Sen. Bill Hagerty (R-TN) said he found it “damning” that the CEO of Silicon Valley Bank was on the San Francisco Federal Reserve Board one day before the bank collapsed, speaking during a Senate Banking Committee hearing Tuesday.
Hagerty told regulators to evaluate the federal government’s response to the collapse of Silicon Valley Bank and other bank failures. He took issue with Silicon Valley Bank’s focus on diversity, equity, and inclusion (DEI), as well its lack of risk management. However, he said the worst part of Silicon Valley’s collapse was that the bank’s CEO was on the San Francisco Federal Reserve Board as the bank was collapsing.
The Tennessee senator said the bank was too focused on frivolous “left-wing policies” at the expense of its primary duties:
It’s pretty clear that Silicon Valley Bank was woefully mismanaged. Their management team, which didn’t have a chief risk officer for eight months last year, yet created and maintained a chief diversity, equity, and inclusion officer, allowed their bank to accumulate truly shocking levels of risk. While this was occurring, the San Francisco Fed was focused on researching left-wing policies that they had absolutely no expertise in, ignoring one of the most basic risks in banking, interest rate risks.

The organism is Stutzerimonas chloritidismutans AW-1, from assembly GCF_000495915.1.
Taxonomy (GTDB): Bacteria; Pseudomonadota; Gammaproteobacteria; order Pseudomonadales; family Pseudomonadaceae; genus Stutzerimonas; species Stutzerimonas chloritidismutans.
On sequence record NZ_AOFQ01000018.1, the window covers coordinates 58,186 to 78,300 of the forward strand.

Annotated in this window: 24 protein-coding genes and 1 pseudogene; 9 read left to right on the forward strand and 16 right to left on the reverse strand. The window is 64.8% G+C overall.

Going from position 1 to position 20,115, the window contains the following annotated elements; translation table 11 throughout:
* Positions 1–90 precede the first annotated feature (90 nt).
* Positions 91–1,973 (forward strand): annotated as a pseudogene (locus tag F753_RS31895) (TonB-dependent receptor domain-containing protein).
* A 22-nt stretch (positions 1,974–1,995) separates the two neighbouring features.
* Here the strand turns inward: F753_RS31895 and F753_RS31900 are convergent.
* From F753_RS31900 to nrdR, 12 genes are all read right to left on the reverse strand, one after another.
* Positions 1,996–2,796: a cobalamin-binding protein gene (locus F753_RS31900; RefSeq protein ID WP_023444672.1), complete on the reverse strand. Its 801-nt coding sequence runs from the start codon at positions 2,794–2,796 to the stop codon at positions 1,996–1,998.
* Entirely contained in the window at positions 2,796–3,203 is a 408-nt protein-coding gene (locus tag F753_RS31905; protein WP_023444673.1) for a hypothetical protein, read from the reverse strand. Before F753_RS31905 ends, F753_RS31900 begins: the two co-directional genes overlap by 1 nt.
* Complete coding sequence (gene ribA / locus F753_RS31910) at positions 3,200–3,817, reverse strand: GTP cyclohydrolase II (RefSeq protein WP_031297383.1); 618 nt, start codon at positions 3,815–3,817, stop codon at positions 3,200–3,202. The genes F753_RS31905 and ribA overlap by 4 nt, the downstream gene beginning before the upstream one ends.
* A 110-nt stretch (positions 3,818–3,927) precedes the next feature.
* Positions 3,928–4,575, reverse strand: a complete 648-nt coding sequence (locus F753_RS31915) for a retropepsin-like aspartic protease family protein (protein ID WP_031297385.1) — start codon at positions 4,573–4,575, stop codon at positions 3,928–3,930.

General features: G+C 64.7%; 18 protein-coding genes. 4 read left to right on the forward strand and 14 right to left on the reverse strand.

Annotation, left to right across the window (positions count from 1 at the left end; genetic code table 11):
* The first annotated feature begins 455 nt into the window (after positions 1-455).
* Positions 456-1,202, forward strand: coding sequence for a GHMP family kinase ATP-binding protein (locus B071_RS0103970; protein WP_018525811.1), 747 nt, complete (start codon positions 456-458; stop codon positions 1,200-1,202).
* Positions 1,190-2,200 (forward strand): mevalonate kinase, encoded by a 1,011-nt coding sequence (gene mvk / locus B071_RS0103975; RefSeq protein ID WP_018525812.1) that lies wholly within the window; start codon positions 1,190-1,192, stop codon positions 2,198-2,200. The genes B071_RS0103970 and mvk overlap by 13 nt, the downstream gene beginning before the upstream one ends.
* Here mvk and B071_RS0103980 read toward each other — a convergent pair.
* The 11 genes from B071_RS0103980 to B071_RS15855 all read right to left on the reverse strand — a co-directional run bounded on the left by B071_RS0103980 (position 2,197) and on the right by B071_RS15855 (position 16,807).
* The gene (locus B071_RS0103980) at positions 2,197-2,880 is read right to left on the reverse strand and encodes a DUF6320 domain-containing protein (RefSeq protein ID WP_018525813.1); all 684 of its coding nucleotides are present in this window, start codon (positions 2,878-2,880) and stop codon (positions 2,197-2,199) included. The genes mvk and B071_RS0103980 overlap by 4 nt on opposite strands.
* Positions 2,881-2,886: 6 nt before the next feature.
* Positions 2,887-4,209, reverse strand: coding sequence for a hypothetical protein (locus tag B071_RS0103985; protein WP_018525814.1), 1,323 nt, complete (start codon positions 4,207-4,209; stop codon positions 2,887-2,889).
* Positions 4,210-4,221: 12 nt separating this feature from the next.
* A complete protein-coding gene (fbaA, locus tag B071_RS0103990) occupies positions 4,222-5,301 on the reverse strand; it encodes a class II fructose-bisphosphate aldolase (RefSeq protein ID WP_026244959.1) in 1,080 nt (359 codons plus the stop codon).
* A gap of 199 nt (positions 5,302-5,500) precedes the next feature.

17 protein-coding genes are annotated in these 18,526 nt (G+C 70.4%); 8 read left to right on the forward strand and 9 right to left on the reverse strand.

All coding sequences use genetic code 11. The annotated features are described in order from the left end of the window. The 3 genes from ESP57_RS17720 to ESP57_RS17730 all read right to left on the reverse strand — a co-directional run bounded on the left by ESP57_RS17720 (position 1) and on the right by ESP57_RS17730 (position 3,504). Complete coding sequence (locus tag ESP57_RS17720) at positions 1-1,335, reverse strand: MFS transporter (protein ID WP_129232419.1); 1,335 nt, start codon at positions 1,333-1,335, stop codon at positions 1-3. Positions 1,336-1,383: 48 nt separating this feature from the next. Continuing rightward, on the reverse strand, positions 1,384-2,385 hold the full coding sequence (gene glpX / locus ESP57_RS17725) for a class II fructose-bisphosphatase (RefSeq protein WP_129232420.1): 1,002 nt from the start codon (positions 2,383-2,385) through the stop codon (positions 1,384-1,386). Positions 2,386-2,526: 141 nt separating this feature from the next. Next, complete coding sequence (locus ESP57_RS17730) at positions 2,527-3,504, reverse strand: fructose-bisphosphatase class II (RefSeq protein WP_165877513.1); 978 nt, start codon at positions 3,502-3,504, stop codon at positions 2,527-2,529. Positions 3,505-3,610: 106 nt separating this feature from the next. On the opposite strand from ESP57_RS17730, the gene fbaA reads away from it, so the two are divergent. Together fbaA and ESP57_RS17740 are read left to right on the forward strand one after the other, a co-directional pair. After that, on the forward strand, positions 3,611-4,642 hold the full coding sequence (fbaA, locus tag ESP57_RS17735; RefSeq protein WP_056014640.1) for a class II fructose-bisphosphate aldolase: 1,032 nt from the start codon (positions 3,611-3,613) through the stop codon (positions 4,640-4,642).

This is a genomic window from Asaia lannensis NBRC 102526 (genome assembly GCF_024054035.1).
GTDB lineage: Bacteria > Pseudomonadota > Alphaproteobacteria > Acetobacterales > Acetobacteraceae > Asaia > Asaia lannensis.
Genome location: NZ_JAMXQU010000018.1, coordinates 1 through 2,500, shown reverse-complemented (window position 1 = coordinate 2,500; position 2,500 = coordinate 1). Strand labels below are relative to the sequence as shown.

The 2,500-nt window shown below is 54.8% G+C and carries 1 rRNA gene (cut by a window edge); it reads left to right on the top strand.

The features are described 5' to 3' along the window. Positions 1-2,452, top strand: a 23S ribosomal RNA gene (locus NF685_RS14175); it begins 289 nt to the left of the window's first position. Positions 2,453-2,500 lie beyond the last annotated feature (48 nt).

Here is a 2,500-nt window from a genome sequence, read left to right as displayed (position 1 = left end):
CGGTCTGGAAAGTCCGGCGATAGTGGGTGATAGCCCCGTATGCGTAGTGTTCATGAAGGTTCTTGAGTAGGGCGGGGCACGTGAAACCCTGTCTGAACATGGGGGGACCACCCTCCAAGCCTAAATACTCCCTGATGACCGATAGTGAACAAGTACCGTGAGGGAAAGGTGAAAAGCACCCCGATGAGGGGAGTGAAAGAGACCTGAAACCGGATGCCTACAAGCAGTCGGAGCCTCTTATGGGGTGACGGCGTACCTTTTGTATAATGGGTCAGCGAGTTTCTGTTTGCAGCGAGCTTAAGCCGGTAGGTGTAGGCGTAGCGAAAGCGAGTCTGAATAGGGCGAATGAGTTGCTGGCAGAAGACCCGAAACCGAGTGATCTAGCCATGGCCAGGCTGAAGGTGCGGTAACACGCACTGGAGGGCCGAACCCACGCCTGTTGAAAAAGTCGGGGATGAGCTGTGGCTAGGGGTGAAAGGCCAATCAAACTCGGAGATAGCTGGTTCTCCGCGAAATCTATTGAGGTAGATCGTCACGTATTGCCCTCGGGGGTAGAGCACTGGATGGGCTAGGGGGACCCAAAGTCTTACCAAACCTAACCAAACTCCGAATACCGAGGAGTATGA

Perhaps most damning of all, until the day of their failure, SVB’s CEO sat on the board of the San Francisco Fed.
In response to Hagerty’s questioning, Michael Barr, the vice chair of the Federal Reserve, said that Silicon Valley Bank mismanaged its interest rate risk, its liquidity risk, and did not heed warnings from the San Francisco Fed.
Hagerty said that he hopes that Barr will dig into the “sense of urgency that was brought to bear on this … because they [the Fed] certainly were doing other things.”
Barr also said during the hearing that Silicon Valley Bank had its CAMELS supervisory rating, the rating for a bank’s overall condition, downgraded to three out of five.
“‘Normally we would not be describing these confidential matters, but given that the firm failed and triggered a systemic risk determination,’ he would discuss,” Barr remarked.
Former Treasury Secretary Larry Summers said in a recent interview that the Silicon Valley Bank CEO should not have been on the board of the San Francisco Fed: